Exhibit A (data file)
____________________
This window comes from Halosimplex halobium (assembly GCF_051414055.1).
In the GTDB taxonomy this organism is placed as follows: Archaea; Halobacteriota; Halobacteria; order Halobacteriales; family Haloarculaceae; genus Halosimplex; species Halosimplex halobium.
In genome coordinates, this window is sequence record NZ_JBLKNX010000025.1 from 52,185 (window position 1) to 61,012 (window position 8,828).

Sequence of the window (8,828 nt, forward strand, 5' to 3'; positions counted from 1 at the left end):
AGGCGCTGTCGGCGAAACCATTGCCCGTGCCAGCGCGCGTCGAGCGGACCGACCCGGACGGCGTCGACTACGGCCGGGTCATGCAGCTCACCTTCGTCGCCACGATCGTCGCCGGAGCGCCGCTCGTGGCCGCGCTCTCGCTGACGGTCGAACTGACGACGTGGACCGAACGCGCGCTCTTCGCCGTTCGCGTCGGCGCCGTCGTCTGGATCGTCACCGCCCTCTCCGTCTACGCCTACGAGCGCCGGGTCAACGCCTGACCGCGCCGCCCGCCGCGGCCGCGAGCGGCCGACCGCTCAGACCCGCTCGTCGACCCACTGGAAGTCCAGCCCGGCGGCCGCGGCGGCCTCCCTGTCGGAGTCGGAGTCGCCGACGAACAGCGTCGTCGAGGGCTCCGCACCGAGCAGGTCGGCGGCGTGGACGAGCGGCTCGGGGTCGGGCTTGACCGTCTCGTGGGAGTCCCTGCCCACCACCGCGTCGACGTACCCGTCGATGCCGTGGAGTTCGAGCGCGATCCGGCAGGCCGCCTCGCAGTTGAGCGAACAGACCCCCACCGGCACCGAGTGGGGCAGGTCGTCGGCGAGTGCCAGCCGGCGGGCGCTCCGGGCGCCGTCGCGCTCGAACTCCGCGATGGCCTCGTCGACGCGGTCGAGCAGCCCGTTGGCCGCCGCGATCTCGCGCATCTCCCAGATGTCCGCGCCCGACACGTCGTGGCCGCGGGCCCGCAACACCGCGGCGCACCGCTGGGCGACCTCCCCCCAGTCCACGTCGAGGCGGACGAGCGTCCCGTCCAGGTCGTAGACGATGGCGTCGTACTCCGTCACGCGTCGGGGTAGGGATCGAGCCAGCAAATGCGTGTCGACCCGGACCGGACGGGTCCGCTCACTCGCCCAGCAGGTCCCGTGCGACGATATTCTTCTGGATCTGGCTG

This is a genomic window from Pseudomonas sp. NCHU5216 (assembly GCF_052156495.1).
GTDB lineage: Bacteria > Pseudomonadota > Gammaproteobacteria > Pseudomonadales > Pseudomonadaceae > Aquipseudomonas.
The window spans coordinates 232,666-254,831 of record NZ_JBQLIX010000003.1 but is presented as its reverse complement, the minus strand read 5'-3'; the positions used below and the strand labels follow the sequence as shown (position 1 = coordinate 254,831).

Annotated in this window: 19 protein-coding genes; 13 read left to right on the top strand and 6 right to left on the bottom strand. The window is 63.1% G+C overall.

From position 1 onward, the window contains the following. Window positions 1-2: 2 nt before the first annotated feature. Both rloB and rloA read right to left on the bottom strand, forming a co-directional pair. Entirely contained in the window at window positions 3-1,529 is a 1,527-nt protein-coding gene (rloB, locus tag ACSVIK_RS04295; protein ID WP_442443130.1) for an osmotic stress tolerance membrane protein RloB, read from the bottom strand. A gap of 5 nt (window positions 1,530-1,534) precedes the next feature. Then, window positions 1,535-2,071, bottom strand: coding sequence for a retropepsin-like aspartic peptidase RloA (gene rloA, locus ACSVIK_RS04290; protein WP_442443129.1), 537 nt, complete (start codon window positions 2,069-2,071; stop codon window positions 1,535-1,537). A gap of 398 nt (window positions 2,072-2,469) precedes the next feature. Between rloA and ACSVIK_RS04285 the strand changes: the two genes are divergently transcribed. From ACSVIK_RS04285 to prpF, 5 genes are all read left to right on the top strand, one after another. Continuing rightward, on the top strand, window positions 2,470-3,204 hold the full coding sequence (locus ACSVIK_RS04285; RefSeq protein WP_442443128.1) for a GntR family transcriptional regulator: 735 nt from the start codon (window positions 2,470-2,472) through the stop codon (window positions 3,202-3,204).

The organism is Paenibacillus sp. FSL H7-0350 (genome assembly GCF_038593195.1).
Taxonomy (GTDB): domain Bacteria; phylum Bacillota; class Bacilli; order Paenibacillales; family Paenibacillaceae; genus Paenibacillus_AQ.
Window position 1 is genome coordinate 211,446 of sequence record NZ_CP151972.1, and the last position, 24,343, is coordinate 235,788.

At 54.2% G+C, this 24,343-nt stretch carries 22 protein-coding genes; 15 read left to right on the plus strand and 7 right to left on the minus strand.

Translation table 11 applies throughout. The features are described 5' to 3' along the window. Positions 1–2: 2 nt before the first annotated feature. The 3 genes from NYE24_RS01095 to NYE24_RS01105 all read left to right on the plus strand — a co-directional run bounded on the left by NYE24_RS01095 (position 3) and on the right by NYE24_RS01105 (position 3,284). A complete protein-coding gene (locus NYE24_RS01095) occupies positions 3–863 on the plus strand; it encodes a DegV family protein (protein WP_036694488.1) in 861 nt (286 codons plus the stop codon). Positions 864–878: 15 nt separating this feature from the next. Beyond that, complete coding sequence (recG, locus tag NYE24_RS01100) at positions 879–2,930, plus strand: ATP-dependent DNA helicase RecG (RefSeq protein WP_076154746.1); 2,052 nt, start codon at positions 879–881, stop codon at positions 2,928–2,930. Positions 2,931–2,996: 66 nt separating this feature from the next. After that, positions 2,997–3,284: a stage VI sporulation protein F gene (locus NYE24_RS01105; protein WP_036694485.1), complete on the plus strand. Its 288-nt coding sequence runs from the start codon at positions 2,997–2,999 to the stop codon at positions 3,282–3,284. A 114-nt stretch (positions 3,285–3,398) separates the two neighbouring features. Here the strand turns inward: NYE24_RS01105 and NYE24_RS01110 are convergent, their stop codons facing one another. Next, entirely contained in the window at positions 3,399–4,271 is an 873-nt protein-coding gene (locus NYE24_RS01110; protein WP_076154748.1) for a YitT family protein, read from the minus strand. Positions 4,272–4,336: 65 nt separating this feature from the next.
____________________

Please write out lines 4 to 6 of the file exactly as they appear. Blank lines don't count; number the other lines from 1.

Sequence of the window (8,828 nt, forward strand, 5' to 3'; positions counted from 1 at the left end):
AGGCGCTGTCGGCGAAACCATTGCCCGTGCCAGCGCGCGTCGAGCGGACCGACCCGGACGGCGTCGACTACGGCCGGGTCATGCAGCTCACCTTCGTCGCCACGATCGTCGCCGGAGCGCCGCTCGTGGCCGCGCTCTCGCTGACGGTCGAACTGACGACGTGGACCGAACGCGCGCTCTTCGCCGTTCGCGTCGGCGCCGTCGTCTGGATCGTCACCGCCCTCTCCGTCTACGCCTACGAGCGCCGGGTCAACGCCTGACCGCGCCGCCCGCCGCGGCCGCGAGCGGCCGACCGCTCAGACCCGCTCGTCGACCCACTGGAAGTCCAGCCCGGCGGCCGCGGCGGCCTCCCTGTCGGAGTCGGAGTCGCCGACGAACAGCGTCGTCGAGGGCTCCGCACCGAGCAGGTCGGCGGCGTGGACGAGCGGCTCGGGGTCGGGCTTGACCGTCTCGTGGGAGTCCCTGCCCACCACCGCGTCGACGTACCCGTCGATGCCGTGGAGTTCGAGCGCGATCCGGCAGGCCGCCTCGCAGTTGAGCGAACAGACCCCCACCGGCACCGAGTGGGGCAGGTCGTCGGCGAGTGCCAGCCGGCGGGCGCTCCGGGCGCCGTCGCGCTCGAACTCCGCGATGGCCTCGTCGACGCGGTCGAGCAGCCCGTTGGCCGCCGCGATCTCGCGCATCTCCCAGATGTCCGCGCCCGACACGTCGTGGCCGCGGGCCCGCAACACCGCGGCGCACCGCTGGGCGACCTCCCCCCAGTCCACGTCGAGGCGGACGAGCGTCCCGTCCAGGTCGTAGACGATGGCGTCGTACTCCGTCACGCGTCGGGGTAGGGATCGAGCCAGCAAATGCGTGTCGACCCGGACCGGACGGGTCCGCTCACTCGCCCAGCAGGTCCCGTGCGACGATATTCTTCTGGATCTGGCTG

This is a genomic window from Pseudomonas sp. NCHU5216 (assembly GCF_052156495.1).